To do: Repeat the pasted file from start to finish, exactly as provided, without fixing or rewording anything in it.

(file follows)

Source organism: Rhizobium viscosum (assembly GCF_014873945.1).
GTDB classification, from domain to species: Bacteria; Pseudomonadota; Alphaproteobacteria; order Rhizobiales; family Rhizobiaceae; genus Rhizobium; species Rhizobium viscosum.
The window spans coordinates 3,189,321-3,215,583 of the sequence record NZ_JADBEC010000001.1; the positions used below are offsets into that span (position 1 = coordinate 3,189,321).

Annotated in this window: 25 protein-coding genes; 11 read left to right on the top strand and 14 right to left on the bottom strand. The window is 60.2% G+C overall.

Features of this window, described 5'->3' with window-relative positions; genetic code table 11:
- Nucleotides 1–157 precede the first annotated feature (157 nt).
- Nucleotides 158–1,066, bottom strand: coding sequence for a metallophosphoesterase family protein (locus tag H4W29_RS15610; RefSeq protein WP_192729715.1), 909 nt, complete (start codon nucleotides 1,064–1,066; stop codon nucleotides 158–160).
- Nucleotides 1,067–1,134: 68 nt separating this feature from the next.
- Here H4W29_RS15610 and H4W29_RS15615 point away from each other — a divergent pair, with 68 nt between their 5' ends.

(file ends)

Source organism: Rhizobium viscosum (assembly GCF_014873945.1).
GTDB classification, from domain to species: Bacteria; Pseudomonadota; Alphaproteobacteria; order Rhizobiales; family Rhizobiaceae; genus Rhizobium; species Rhizobium viscosum.
The window spans coordinates 3,189,321-3,215,583 of the sequence record NZ_JADBEC010000001.1; the positions used below are offsets into that span (position 1 = coordinate 3,189,321).

Annotated in this window: 25 protein-coding genes; 11 read left to right on the top strand and 14 right to left on the bottom strand. The window is 60.2% G+C overall.

Features of this window, described 5'->3' with window-relative positions; genetic code table 11:
- Nucleotides 1–157 precede the first annotated feature (157 nt).
- Nucleotides 158–1,066, bottom strand: coding sequence for a metallophosphoesterase family protein (locus tag H4W29_RS15610; RefSeq protein WP_192729715.1), 909 nt, complete (start codon nucleotides 1,064–1,066; stop codon nucleotides 158–160).
- Nucleotides 1,067–1,134: 68 nt separating this feature from the next.
- Here H4W29_RS15610 and H4W29_RS15615 point away from each other — a divergent pair, with 68 nt between their 5' ends.